Indian War Clubs

Blog Post

A post on CW’s Blog, the Daily Timewaster brought to mind the Indian War Club as a battle weapon.

There were many varieties, but the popularity of using a repurposed broken rifle stock, can’t be over emphasized. Think of that broken stock and a knife sticking through it, and you’re in the ballpark

They made a debut in popular media through the war club carried in the film, “Last of the Mohicans”, but the basic design was in play long before Hollywood grasped the concept. Russel Means played Chingachgook, and portrayed that role faithfully to James Fenimore Cooper’s Leatherstocking Tales.

The Boy Scouts* latched onto the legend but did not incorporate Chingachgook’s favorite weapon, the war club, into their lore. It might have been appropriate to train America’s youth to adopt those fighting skills if they wanted to be real. Better to pretend to be an Indian than to behave like one might be the mantra of the modern scouts? Sad really. Genuine woodcraft and warrior culture are a dying art – along with tracking and a number of skills, least of which may be fighting with a war club.

*In the Boy Scout Ordeal Ceremony of the Order of the Arrow, the Legend of the Order  (it is explained to the young initiates) refers to an imaginary Lenni Lenape chief named Chingachgook. In the legend, Chingachgook’s son, Uncas, is the original propagator of the Order. Chingachgook wanted to create a band of volunteers from all the nations of the Delaware River Valley to support and protect their collective interests. Uncas volunteered to be the first member of such a group, and thus the Order of the Arrow was founded.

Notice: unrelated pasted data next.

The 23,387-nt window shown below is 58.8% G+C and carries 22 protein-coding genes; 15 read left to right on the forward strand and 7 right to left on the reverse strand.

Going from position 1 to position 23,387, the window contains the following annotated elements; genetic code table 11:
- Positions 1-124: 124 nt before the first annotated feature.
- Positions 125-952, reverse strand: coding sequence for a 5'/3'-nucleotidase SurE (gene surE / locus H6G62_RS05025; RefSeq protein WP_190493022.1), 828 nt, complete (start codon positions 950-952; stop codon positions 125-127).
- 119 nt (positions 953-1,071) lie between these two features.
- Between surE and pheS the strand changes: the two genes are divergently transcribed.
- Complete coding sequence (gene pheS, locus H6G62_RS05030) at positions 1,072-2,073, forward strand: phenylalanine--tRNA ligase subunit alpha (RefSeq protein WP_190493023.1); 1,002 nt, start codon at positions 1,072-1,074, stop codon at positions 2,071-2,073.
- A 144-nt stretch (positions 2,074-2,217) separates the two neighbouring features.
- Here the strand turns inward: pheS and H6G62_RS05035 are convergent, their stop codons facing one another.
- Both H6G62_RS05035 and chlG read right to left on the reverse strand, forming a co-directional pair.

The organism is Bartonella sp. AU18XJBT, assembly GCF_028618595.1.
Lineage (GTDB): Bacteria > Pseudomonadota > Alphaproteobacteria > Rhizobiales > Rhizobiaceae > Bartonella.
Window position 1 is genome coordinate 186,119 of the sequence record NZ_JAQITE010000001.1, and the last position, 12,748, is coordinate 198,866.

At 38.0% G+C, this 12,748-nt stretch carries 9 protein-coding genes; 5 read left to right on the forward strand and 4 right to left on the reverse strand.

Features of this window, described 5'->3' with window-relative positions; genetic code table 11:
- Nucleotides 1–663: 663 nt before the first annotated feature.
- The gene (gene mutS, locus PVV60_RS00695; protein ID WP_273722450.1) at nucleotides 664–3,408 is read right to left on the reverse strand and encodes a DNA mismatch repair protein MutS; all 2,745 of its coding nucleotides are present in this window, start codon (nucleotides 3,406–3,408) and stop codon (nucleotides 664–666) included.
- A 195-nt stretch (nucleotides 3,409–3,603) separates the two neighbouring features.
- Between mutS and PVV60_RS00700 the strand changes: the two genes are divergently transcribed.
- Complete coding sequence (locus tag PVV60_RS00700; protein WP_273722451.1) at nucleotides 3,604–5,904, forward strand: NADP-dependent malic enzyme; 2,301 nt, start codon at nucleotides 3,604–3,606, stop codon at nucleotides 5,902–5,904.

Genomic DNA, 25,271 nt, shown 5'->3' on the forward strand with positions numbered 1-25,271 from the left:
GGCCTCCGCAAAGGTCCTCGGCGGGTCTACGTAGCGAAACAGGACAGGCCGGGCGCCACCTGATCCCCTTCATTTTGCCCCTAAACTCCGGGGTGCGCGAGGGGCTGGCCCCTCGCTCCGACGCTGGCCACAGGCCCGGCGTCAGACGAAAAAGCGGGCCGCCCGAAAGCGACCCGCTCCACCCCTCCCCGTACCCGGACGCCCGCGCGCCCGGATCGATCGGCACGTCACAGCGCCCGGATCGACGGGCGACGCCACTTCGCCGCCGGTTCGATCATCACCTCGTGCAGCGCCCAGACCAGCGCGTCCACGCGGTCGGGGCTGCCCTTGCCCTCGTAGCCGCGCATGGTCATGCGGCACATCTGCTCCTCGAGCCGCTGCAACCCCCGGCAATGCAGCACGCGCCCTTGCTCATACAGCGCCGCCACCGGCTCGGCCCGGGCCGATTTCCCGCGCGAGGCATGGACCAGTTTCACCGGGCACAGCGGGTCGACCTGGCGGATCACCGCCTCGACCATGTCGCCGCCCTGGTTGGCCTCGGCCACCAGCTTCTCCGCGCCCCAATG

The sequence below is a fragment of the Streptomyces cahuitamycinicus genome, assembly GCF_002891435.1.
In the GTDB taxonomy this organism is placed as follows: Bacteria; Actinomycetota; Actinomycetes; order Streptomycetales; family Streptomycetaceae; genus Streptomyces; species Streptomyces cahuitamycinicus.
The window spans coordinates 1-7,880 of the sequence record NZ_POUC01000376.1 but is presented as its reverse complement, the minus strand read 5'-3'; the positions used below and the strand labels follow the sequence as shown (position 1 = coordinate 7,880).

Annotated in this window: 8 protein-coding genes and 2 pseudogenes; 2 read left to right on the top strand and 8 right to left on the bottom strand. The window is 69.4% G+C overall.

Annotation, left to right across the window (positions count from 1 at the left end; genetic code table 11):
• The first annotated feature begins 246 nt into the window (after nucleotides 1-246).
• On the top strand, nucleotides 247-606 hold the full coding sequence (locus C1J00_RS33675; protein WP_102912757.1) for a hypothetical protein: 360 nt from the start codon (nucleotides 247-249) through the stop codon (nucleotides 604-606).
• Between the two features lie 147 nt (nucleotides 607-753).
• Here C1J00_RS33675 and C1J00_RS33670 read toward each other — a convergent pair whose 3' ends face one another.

Daily Timewaster featured Prairie Turtle Otoe (picture right) holding what appears to be his version of a war club. There were possibly as many varieties of war clubs as there were warriors who carried them. Everything from a knobkierie style club to a modified rifle stock to a tomahawk to a shillelagh style stick (no, likely not from the black thorn tree native to the British Isles). Rifle stocks, made from curly maple, cherry and walnut were nicely finished with generally good grain and they were less likely to break than some locally available wood, depending on the location of the native American who wanted to carry a club.
Original War Club

Original War Club
Originals were/are generally in the 24-32″ x around 1-1.5″ thick x up to 8″ wide – the one in the Last of the Mohicans movie was made deliberately oversize (about 33%), although there are some pictured by G Catlin approaching that size.
John Baldwin’s book is seminal “Indian Warclubs” (available from item # 4153-004-255) Note the photo from that book and the description below. 

Then as now, a warrior’s weapons reflect his personal style, his preferences and there is always an underpinning of lethal art. That art was reflected in a warrior’s dress as well as it told his story. There were successful warriors and less successful warriors. It was a matter of luck and of personal initiative. 
They had no notion that were “owed” anything or that they “deserve” anything. For a warrior, life is competition. You need to look no further than nature. If a lion sits around all day and decides not to hunt, it doesn’t eat. If it doesn’t eat, it dies. Simple. Brutal. Reality.